A friend, TZ, sent me the text of an interview with Don McLean from The Australian newspaper a few days ago.
Because I am not a subscriber to The Australian I can’t access that interview so I am posting it in the format sent to me.
I have never been a great fan of Don McLean, American Pie has always seemed to me to me a little deliberately and glibly inscrutable.
Still, the article is of interest and worth a reprint.
I will not dissect the lyrics as to what the lyrics mean. McLeran, on being asked that question, has said "It means I never have to work again."
His eight-minute-long "rock and roll American dream" became an anthem for an entire generation - who memorised every line. Their children in turn grew up singing it - fascinated by the mysterious lyrics with their cryptic references to 50s innocence, the turbulent 60s, and 70s disillusion.- BBC News, April 7, 2015 at
Don McLean's American Pie still a magical mystery after 50 years
Ever since its release in 1971, American Pie has been analysed, debated, raked over, pulled apart. Artists ranging from Madonna to Tyson Fury have covered Don McLean’s eight-and-a-half-minute odyssey. There are entire academic treatises on who the king, the queen, the joker and the rest of its characters are based on. The Recording Industry of America lists American Pie as the fifth best song of the 20th century. At 75, McLean is celebrating the song’s 50th anniversary. What, though, does it all mean?
“The day the music died” almost definitely refers to the 1959 plane crash that killed the pioneering rock’n’rollers Buddy Holly, Ritchie Valens and the Big Bopper. Beyond that McLean has confirmed only that the song means he’ll never have to work again. Having always taken it as a story on the death of innocence, I am interested to know how its creator feels about American Pie’s relevance to the post-Trump US. His answer turns out to be a lot more than I bargained for.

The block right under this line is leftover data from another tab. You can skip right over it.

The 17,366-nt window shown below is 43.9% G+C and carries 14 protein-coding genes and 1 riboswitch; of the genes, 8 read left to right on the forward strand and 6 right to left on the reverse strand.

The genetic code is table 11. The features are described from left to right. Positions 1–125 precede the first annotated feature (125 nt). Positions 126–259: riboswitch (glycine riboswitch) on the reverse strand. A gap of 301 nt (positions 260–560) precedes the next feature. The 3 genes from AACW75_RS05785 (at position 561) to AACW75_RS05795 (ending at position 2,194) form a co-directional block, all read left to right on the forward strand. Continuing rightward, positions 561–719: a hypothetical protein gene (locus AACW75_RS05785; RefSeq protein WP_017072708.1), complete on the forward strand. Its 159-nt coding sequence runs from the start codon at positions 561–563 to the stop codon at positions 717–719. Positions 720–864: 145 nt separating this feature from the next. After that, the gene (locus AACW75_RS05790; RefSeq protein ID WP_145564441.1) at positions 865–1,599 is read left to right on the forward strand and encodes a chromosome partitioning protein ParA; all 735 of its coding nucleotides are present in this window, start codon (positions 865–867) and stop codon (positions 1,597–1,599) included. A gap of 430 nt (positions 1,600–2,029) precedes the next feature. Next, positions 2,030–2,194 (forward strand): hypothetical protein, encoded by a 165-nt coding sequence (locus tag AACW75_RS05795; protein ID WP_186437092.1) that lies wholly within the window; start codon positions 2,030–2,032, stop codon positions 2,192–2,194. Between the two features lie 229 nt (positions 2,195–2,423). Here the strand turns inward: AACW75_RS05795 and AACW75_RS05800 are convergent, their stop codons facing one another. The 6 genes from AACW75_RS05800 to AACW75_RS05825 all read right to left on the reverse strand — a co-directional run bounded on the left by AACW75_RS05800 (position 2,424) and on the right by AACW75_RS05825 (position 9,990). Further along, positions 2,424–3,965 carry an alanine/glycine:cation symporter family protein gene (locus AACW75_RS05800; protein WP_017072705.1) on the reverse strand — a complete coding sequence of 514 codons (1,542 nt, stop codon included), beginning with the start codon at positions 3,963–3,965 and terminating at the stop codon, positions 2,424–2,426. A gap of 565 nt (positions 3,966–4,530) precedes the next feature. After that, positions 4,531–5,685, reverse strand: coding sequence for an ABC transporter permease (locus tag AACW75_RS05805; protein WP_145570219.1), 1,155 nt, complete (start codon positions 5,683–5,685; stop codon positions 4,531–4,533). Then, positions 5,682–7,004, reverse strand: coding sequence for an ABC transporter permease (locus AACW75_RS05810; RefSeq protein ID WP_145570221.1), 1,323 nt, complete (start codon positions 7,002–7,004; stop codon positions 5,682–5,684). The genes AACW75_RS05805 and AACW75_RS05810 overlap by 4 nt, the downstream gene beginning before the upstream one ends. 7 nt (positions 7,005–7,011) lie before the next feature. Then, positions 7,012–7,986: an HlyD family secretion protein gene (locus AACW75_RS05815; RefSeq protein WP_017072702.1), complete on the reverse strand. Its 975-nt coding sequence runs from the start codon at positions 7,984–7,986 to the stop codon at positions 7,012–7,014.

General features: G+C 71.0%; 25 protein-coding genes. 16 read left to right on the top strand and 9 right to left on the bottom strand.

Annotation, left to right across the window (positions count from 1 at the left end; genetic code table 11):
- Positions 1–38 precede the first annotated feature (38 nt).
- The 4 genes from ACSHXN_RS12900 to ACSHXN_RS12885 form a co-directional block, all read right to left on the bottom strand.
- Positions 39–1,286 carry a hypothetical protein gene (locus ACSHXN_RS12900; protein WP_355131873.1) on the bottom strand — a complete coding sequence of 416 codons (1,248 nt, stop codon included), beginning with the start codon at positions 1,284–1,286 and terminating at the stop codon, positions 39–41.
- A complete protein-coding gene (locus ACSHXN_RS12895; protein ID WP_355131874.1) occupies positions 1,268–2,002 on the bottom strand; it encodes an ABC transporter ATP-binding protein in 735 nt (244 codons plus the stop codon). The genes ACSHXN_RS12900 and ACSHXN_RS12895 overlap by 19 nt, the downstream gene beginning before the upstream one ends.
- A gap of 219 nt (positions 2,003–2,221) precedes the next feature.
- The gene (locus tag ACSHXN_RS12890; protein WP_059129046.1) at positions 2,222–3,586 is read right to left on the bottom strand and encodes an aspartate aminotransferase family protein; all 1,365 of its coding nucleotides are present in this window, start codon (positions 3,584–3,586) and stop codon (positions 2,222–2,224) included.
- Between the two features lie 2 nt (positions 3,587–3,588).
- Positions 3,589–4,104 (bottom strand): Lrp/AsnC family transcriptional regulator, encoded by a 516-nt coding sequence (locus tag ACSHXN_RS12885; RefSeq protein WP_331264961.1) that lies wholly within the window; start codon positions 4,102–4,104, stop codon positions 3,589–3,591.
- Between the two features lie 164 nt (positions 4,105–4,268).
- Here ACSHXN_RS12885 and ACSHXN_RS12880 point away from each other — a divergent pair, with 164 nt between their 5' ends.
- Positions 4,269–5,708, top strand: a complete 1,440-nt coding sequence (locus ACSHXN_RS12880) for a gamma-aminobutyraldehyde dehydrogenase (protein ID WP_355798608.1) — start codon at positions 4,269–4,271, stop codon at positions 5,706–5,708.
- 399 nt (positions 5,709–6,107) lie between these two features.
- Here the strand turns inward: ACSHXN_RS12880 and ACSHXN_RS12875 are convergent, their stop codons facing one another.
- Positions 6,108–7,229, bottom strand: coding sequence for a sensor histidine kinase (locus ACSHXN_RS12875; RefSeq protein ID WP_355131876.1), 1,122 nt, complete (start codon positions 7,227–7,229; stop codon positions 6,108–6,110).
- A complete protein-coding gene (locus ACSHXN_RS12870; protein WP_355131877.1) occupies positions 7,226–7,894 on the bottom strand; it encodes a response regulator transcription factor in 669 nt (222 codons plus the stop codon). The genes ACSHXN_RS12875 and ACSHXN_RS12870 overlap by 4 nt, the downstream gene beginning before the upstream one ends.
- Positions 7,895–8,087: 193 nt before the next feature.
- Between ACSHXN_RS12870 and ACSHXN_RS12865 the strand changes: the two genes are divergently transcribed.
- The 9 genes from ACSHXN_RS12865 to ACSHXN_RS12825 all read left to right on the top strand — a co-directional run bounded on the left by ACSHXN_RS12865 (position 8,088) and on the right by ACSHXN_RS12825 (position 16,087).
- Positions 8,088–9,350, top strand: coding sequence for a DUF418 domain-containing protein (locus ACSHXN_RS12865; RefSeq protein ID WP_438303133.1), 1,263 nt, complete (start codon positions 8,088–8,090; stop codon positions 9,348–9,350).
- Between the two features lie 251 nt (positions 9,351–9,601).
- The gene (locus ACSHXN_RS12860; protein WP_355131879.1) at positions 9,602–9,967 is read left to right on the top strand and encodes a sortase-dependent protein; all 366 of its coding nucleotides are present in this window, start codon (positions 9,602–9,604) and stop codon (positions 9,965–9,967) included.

“America hasn’t won a war since Korea in the 1950s,” McLean begins. He’s at his surprisingly modest house in Palm Springs, deep in the California desert. “We keep sending young men off to Korea, Vietnam, Afghanistan to get blown to bits, we don’t care about the inhabitants, and for what? I don’t know what’s going on in America. All I know is that the left and the right are radicalised, 71 million people voted for Trump, and now we have President Biden who unfortunately seems to be quite frail. Jeez.”
American Pie reflected McLean’s troubled childhood and adolescence in the middle-class town of New Rochelle in New York, a childhood shaped by the death of his father when McLean was 15. It also reflected America’s journey through the 1960s, referencing not only the hippy dream of Woodstock, but Charles Manson, the murderous violence at the Rolling Stones 1969 concert at Altamont, and Vietnam. At least we think it does.
“Can you imagine having your foot blown off in a war? Can you?” McLean continues as some kind of answer to my further probings on American Pie’s allegories. “In 1960, when he left office, president Eisenhower warned the nation about the military industrial complex. We’ve had so many warnings since and nobody listened. American Pie is celebrating its 50th year. That’s the reason we’re talking. We could have solved these problems in that time. But I don’t have any answers. I have only observations.”
As to McLean’s relationship with American Pie, he says it is the same as it ever was. “I love to entertain people. I want to help people. I want to give something of myself to the world. I’m not really interested in Don McLean, actually, but if Don McLean can do some good … I’m happy to do it.”